Securities regulators have shut down an alleged investment fraud in which numerous “unsophisticated investors” bought overpriced, vacant land in Nevada.
The U.S. Securities and Exchange Commission said Friday it froze the assets of San Diego-based Western Financial Planning Corp. and its owner, Louis V. Schooler. They allegedly ran an investment scheme that raised about $50 million since 2007 from hundreds of investors nationwide, according to the SEC.
The agency accused Schooler and his company of selling ownership stakes in partnerships that were organized to buy and later sell for a profit property in Nevada. However, the SEC says, Schooler and Western “failed to tell investors that they were paying an exorbitant mark-up on the land, in some cases more than five times its fair market value.”
The SEC also alleged that since the spring of 2011, Schooler paid “hush money” to silence investors who had discovered they were defrauded, thus allowing the scheme to continue.
Western Financial’s website says Schooler formed the company in 1978. Since then, its investors have bought more than $100 million worth of land in Nevada, California and Arizona, totaling more than 10,000 acres, the website says.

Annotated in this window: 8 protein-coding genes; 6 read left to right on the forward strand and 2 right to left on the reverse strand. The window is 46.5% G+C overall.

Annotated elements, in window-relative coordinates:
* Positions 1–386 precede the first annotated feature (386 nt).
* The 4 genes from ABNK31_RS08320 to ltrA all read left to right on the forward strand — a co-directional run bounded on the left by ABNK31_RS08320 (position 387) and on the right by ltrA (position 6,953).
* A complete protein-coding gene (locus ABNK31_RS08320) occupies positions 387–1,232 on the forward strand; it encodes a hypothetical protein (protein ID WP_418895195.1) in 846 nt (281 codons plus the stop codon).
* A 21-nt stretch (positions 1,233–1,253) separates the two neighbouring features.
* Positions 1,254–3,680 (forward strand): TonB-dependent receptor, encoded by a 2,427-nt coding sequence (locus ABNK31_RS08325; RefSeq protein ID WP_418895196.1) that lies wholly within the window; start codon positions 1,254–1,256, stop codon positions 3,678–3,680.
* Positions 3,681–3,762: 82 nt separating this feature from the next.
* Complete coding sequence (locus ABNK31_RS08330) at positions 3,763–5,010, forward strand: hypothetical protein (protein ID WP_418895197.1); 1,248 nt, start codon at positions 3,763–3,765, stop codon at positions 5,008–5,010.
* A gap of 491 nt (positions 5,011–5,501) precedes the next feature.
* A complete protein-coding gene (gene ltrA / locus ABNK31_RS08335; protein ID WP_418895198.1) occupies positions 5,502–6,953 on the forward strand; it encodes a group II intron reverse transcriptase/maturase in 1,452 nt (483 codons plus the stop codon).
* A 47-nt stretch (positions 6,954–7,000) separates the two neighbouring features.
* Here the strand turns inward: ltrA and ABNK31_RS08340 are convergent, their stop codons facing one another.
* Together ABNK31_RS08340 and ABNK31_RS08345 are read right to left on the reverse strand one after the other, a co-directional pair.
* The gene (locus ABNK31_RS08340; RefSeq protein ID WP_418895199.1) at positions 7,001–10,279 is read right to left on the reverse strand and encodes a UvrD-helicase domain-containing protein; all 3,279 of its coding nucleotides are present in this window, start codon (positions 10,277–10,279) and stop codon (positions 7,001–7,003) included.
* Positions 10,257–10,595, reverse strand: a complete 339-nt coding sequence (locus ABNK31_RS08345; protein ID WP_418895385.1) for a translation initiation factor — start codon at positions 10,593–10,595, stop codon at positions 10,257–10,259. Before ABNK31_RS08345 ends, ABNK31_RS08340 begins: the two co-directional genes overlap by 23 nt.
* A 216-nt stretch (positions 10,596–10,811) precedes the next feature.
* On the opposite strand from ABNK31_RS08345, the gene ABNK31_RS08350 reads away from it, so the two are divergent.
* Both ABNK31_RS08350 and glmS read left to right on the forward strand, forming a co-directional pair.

Efforts to reach Schooler for comment Friday were not immediately successful.
“Schooler conned hundreds of people into investing with Western by leading them to believe that they were getting a good value for plots of vacant land,” Michele Wein Layne, director of the SEC’s Los Angeles regional office, said in a prepared statement.
In its lawsuit, the SEC alleges Schooler buys undeveloped land in the Southwest and then sells the property at “grossly inflated prices” to general partnerships comprised of “numerous unsophisticated investors.”
According to the complaint, Schooler and his company formed more than 100 general partnerships, roughly 86 of which still exist, owning more than 10,000 acres of real estate.
Western’s current offering involves land in Stead, about a dozen miles northwest of Reno, says the SEC. Schooler and his company bought the property for $1.85 million in 2010 but sold off ownership stakes at prices that valued the land at about $9.3 million, a 500 percent markup, according to the agency.
To conceal the property’s true value, Schooler allegedly did not disclose the original purchase price, the SEC says.
U.S. District Judge Larry A. Burns on Thursday granted the agency’s request for a temporary restraining order and asset freeze against Schooler, Western and all entities under the company’s control. Burns also appointed Thomas C. Hebrank as a temporary receiver over Western and the entities, says the SEC.